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Shifting Baselines on the Lomami

April 19, 2014

I wrote a new post for the blog about my Congo trip today, covering a conversation I had with the chief of the tiny and isolated village of Lole about the way animal populations have changed in the forest that surrounds his village in the past thirty years. That’s him in the picture above, trying on the leopard mask from the project. It was a pretty interesting conversation, dealing with the idea of shifting baselines- where each successive generation comes to see the environment it grew up in as normal- never really coming to grips with the ecological changes that happens during the previous generation. This means that young people in central and eastern Africa are growing up, for the first time ever, in lands with no elephants.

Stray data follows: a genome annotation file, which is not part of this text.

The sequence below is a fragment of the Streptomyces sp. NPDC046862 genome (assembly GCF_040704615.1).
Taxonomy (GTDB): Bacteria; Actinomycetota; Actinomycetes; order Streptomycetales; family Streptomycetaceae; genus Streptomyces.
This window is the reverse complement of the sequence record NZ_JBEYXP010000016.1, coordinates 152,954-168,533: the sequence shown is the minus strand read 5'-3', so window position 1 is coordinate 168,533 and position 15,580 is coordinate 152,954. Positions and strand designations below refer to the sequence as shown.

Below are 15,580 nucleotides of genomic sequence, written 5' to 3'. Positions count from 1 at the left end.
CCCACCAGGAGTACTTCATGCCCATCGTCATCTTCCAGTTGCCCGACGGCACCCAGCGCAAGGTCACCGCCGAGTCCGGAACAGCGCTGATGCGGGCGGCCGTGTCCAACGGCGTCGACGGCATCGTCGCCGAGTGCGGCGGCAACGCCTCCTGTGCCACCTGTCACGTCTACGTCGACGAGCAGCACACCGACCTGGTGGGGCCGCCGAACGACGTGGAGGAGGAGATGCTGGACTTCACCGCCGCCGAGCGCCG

A couple of days ago, I heard from Terese Hart, author of the Bonobo in Congo blog and the sponsor of my recent conservation project in Congo, that the notorious poacher Morgan had been killed by the Congolese army. Morgan was a murderous psychopath who had terrorized the Ituri forest for decades, culminating in his massacre of rangers and staff at the Okapi Wildlife Reserve field station in 2012, the previous time that I was in Congo. Unfortunately, the trick that worked on Morgan won’t work on the warlord Thoms, who terrorizes the region where I was recently working- it already worked on him in 2007, resulting in his capture and imprisonment, from which he subsequently escaped. The killing of Morgan means something, but it’s not certain what. Will his lieutenants take up his banner, or will his organization crumble? Congo isn’t like Mexico, where criminal organizations control vast territories and are able to move swiftly on good roads, communicating with cellphones and radios. Congo’s maniacs are isolated. We await news of what happens next.

Anti-capitalismEcology & AnimalsEducationGlobal SolidarityIndigenous Resistance

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